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Sybil's adventures at Brownies

Published Date: 27 Jul 2023

I have some fantastic memories of being a Girl Guide, and I was always keen for Sybie to experience guiding too. Guiding empowers young girls to have adventures, discover new things, and make friends in a safe space. Sybie joined Rainbows when she was five, and a couple of months later I joined the unit as a helper.

Now Sybie is seven, and has moved up to Brownies. The transition has been really smooth – her Brownies leader is also the Rainbows leader, so already knew how to use Sybie’s radio aid system (nicknamed Roger) and has good deaf awareness. I still volunteer at Rainbows and occasionally at Brownies too.

I was helping out in a meeting shortly after Sybie joined Brownies, and I noticed a lot of the girls were asking questions about Sybie’s cochlear implants and Roger. We thought it would be a good idea to do a short deaf awareness/Q&A session during a meeting to answer any questions the girls had and explain how they could best communicate with Sybie.

Sybie and I explained that without her processors she's completely deaf, and that, although her processors are amazing and help her to hear lots, it can be really tricky in noisy and echoey environments. Simple things like taking turns to talk, getting Sybie’s attention before speaking, and making sure she can see lip patterns can really help.

We played a lip-reading game where the girls had to guess what I was saying with my voice off, and afterwards the girls asked some very thoughtful and considerate questions. The leaders are fantastic at using Roger, and Sybie is getting really confident at helping them manage Roger and advocating for herself.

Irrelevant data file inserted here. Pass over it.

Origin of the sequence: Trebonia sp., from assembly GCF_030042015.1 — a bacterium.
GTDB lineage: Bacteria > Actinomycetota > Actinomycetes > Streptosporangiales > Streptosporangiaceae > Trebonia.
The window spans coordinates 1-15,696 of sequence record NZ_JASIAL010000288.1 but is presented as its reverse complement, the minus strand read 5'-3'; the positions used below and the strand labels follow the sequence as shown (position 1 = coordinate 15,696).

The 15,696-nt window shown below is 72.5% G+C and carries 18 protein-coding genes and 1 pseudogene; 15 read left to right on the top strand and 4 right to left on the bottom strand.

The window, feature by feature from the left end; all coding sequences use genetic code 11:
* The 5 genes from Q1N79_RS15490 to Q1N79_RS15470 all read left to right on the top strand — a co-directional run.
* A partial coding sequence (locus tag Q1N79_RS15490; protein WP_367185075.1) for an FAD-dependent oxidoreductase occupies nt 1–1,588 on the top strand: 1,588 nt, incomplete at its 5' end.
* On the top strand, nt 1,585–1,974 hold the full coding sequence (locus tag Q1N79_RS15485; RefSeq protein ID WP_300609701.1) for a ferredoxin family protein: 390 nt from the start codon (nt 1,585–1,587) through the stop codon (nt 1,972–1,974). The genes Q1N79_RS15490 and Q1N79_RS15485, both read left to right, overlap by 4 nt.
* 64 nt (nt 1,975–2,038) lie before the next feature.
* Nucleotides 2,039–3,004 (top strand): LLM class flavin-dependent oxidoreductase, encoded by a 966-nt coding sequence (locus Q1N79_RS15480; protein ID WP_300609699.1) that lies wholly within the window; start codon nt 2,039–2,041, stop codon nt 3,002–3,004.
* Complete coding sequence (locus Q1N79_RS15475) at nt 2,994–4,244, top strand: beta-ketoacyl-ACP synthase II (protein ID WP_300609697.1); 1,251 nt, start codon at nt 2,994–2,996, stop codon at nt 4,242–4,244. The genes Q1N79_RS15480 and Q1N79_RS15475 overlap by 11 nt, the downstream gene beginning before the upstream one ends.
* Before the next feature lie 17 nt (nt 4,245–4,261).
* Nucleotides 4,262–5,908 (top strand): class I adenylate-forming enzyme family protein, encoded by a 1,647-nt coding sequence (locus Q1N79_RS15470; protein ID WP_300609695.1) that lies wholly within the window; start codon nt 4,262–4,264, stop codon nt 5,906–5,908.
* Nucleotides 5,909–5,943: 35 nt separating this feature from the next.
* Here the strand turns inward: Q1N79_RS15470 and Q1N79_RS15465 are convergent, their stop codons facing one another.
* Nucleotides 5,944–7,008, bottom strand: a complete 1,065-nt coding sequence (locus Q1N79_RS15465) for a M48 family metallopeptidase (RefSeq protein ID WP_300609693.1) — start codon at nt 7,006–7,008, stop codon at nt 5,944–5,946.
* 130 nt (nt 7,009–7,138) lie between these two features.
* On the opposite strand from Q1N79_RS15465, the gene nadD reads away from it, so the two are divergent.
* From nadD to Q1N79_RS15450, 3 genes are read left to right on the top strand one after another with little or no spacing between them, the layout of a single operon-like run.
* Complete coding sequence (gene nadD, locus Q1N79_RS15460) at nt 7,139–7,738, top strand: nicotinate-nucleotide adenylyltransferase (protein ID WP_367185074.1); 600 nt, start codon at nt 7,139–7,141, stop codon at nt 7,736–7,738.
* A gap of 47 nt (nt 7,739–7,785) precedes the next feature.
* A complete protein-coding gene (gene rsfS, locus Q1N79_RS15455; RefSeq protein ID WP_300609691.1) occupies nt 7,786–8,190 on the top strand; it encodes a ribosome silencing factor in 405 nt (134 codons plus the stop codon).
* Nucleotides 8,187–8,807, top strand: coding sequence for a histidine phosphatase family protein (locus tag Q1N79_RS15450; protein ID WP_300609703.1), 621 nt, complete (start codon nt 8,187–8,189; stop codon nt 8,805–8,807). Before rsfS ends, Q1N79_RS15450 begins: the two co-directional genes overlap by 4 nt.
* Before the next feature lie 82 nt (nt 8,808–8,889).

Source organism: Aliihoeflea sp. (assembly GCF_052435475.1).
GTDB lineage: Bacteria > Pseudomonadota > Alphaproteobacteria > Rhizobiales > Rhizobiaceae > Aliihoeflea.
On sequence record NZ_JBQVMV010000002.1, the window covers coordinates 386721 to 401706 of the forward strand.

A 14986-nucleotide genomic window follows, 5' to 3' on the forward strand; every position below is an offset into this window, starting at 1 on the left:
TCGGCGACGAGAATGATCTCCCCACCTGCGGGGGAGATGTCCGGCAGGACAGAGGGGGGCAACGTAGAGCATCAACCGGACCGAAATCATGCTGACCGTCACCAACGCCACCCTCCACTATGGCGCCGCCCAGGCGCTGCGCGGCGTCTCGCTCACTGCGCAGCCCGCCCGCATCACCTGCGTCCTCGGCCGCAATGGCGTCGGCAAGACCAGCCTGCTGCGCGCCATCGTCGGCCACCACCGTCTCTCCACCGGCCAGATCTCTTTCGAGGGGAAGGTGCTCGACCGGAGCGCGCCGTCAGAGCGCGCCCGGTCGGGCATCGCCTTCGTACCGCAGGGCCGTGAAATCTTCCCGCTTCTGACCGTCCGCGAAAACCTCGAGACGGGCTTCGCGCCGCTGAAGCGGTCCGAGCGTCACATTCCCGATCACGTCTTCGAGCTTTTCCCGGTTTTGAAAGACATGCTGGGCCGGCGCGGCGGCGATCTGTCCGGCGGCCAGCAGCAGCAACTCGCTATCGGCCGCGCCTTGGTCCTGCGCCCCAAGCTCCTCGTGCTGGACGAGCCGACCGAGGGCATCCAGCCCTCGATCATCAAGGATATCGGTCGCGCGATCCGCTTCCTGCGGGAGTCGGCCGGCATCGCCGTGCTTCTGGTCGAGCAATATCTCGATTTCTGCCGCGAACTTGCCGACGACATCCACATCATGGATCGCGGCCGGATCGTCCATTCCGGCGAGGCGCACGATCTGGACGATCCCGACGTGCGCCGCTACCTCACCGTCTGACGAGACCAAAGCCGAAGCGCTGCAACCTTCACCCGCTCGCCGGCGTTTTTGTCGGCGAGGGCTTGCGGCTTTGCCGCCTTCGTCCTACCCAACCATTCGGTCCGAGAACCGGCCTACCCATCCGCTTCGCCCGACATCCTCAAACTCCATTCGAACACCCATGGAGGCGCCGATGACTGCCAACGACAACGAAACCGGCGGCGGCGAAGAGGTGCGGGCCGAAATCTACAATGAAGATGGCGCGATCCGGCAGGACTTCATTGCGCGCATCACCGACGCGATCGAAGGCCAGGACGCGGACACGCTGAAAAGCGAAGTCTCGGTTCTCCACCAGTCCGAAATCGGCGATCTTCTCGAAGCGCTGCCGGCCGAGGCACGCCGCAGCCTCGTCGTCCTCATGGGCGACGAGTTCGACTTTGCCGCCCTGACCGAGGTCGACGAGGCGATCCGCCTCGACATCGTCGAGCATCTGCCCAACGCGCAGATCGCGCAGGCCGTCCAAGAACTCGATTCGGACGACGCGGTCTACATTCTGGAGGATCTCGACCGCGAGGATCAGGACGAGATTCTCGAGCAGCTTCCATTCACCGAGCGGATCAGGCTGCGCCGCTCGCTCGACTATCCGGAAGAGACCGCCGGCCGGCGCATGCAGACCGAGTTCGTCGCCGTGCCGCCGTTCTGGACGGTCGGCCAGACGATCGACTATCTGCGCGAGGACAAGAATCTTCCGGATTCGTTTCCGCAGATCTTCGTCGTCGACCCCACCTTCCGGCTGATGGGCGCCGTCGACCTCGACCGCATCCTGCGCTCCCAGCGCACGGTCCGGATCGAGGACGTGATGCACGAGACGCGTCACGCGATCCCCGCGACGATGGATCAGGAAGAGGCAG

Recently the Brownies had a kayaking trip on the River Mersey. Sybie was really excited when she heard the plan, but I was a bit worried about how well she would be able to hear and how we would manage her technology. I got in touch with the company running the activity, who assured me that it was very unlikely that any of the girls would get wet, and they told me what Sybie would need to know so I could brief her in advance. I offered to help out on the day and captain one of the rafted canoes (two canoes attached together, with seven girls and me!).

It was a gloriously sunny evening when we undertook our voyage, and although I had taken the waterproof covers for Sybie’s processors, I decided not to use them. This was one of those tricky judgement calls that parents of cochlear implanted kids sometimes have to make, but I decided that the risk of the processors getting wet was low. They were attached to Sybie by a safety cord, and the covers tend to dull sound for her to the extent that she wouldn’t be able to hear the chat from the other girls in the boat.

I decided not to take Roger. Instead, I took the Cochlear Mini Mic, on the assumption that I’d be in much less trouble if the Mini Mic ended up at the bottom of the Mersey! Of course, nothing fell into the river, and we had an amazing experience – it was a joy to see Sybie laughing and joking with the other girls as we bumped from bank to bank!

The Brownies also recently had a languages night, where parents who spoke different languages taught the girls some phrases and spoke about their country’s culture. I was asked to show the girls some British Sign Language (BSL) and explain how important Deaf culture is to BSL users. It was a fabulous experience, and the girls enjoyed showing off their signs, and showing us what they already knew.

Sybie loves Brownies, and it’s a joy to see her growing in confidence, making new friends, and having positive role models in the leaders and older girls. I can’t wait to see what adventures await her on her guiding journey!


Holly and her husband Adam are parents to Sybil (6) and Francis (4). Sybil is profoundly deaf and uses cochlear implants.